Scientists said future lunar explorers would be exposed to two to three times more radiation than astronauts aboard the International Space Station, posing a health hazard that would require thick-walled shelters to protect.
The study notes that China’s lander on the far side of the moon provided the first complete measurements of radiative forcing from the lunar surface, which is important information for NASA and other organizations seeking to send astronauts to the moon.
The Sino-German team reported radiation data collected by the lander, named Chang’e 4 after the Chinese moon goddess, in the American journal Science Advances.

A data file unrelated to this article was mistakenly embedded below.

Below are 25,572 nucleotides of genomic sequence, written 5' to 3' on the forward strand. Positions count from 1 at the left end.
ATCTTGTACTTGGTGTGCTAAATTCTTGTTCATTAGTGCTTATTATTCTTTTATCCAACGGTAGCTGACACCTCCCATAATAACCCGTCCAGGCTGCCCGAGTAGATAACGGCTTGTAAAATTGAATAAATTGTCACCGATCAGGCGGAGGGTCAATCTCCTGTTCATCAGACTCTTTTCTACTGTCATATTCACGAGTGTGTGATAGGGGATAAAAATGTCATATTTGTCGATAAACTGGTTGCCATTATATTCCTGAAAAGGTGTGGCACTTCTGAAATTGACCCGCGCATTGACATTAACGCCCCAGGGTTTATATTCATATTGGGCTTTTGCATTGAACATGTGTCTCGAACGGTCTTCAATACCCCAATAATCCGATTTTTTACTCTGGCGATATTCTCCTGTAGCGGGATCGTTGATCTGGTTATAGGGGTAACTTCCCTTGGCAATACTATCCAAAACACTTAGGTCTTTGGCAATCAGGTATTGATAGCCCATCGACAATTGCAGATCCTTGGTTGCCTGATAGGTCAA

“This is a huge achievement in the sense that we now have a dataset that we can use to compare our radiation,” and better understand the potential risk to humans on the Moon, said Thomas Berger, a physicist at the German Space Agency’s Medical Institute. …
Robert Wimmer-Schweingruber of the Christian Albrecht University in Kiel, Germany, noted that astronauts will receive 200-1000 times more radiation on the Moon than what we experience on Earth, or 5-10 times more than passengers on a transatlantic flight.
“The difference, however, is that we are not on such a flight as long as the astronauts when they explore the moon,” Wimmer-Schweingruber said in an email.
“Humans are not really made for these levels of radiation and have to defend themselves on the moon,” he added.